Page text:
The Fender versus Gibson debate is nothing new – in fact, it’s one of guitardom’s most hotly contested topics of conversations, right up there with the tube amp versus amp sim conflict, and the disagreement over whether tonewoods actually make a difference to sound.
While many pro players dabble with both brands of electric guitars, there are those who almost exclusively subscribe to one school of six-string. Slash, for example, is a Les Paul player through and through.
Robin Trower, though, sits at the opposite end of the spectrum. Since the early ‘70s, the former Procol Harum member has been a Fender Stratocaster loyalist – and in the latest issue of Guitarist, he explained precisely why that’s been the case.
During the conversation, Trower traced his roots with the Strat, and recalled how he immediately switched allegiances from Gibson to Fender when he first discovered the Big F’s double-cut courtesy of Jethro Tull’s Martin Barre.
“I discovered them when I was in Procol Harum when we were opening up on a UK tour for Jethro Tull,” Trower explained. “Their guitarist, Martin Barre, had a Strat as his second guitar and it was on the stage one day when we were getting ready to soundcheck and I picked it up and plugged it into my amp.
“I must admit it was very rude because I hadn’t asked him,” he continued. “Immediately, I thought, ‘I like the voicing of that…’ It had such a different voice to the Gibson I was using at the time.”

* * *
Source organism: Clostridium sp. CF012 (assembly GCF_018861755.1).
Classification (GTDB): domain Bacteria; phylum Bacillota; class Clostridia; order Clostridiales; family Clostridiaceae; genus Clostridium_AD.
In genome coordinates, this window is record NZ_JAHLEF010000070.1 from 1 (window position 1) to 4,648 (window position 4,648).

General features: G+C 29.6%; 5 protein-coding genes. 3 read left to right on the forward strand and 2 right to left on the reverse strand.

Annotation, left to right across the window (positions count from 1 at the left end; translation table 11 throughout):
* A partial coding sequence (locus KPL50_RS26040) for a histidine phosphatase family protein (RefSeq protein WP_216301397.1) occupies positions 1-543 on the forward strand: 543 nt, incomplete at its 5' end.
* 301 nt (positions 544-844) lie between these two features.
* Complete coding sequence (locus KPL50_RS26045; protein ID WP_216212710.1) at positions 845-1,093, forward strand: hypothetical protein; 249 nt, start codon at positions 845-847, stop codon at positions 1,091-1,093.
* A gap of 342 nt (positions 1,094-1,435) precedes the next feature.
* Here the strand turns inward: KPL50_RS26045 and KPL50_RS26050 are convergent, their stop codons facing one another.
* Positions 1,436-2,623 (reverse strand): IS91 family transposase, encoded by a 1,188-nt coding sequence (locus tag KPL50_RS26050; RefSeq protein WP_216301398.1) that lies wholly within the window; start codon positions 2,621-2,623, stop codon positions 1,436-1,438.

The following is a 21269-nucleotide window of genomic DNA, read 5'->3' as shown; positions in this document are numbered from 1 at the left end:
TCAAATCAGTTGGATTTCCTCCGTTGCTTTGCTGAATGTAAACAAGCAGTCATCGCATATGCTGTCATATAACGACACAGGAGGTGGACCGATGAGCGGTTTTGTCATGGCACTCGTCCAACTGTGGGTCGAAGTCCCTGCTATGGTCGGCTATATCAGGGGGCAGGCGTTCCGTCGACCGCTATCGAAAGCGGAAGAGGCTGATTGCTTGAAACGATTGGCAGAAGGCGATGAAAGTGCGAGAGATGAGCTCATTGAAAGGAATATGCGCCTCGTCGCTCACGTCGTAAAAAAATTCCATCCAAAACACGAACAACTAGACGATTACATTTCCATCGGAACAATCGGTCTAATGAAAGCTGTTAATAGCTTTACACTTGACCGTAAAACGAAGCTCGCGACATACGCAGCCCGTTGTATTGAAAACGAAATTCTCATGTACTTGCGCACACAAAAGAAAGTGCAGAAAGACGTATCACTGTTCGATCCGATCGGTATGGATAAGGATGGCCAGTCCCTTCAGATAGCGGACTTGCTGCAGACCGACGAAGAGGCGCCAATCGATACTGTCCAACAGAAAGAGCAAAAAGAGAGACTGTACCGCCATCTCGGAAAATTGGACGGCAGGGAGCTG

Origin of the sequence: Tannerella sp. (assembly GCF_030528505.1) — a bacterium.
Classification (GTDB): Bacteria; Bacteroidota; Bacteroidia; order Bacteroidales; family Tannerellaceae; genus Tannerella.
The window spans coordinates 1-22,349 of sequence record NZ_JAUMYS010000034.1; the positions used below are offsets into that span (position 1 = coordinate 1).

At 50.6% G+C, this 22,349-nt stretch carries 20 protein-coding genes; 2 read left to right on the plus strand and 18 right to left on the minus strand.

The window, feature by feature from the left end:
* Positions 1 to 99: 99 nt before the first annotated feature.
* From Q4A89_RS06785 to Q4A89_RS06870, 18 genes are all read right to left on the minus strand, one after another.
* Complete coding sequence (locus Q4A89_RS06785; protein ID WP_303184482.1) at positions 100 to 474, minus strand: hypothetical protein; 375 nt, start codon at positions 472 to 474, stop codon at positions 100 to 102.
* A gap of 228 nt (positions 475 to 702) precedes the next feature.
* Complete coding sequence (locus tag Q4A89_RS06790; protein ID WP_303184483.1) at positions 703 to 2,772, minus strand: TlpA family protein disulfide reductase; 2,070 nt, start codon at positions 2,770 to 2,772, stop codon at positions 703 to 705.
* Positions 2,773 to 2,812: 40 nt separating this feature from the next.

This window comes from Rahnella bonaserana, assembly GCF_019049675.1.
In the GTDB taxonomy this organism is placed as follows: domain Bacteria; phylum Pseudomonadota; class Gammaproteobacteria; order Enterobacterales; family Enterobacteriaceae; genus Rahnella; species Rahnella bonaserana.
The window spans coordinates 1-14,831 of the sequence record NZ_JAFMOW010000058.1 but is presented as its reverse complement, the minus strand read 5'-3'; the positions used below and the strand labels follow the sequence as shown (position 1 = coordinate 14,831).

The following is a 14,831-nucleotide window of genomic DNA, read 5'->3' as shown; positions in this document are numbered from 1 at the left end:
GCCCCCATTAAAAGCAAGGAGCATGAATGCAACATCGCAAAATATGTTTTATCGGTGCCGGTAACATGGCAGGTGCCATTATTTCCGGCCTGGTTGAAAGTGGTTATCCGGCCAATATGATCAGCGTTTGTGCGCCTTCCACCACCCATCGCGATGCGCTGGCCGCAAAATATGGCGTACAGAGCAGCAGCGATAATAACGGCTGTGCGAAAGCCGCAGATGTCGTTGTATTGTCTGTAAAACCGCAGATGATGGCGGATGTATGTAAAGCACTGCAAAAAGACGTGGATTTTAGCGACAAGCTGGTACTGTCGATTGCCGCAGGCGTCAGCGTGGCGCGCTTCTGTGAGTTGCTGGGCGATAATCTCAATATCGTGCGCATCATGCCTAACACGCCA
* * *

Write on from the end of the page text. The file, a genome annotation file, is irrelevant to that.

In fact, Trower was so taken aback by the guitar that he “went out the next day and bought a Strat and started using them there and then”.
“Once I had the Strat, even though I still had the Gibson I’d been using, I only used the Strat,” Trower admitted. “I think I left the Gibson at home.”
Such was the strength of Trower’s partnership with the Strat, Fender teamed up with the blues-rock guitarist to produce a Custom Shop signature guitar. This specific model become the bedrock of Trower’s tone, thanks to its heavy strings, high action and choice pickups that provided the “secret” to the guitarist’s characteristic warm sound.
Robin Trower’s signature Fender Stratocaster (Image credit: Fender Custom Shop)
Trower’s strong affinity for the Strat – and his preference for Fender over Gibson – is shared among many of his peers. Yngwie Malmsteen, for example, once told Cory Wong that he opted for a Strat over a Les Paul because the latter “wasn’t exciting for me”.
Richie Blackmore – who influenced many future Fender players – also made the switch from Les Paul to Strat in the early ‘70s, just as Trower did, because he “was so taken with their sound”.
However, one player who would strongly disagree with the sentiments of Malmsteen, Blackmore and Trower is Sammy Hagar. Last year, the former Van Halen vocalist likened playing a Strat to “trying to wrestle a professional wrestler”, and flat-out declared, “I can’t play a Fender.”
“I was raised on Gibson guitars, and my hands feel right when I’m playing one,” he said. “I have Strats; I just don’t play them.”
To read the full interview with Robin Trower, pick up the latest issue of Guitarist at Magazines Direct.
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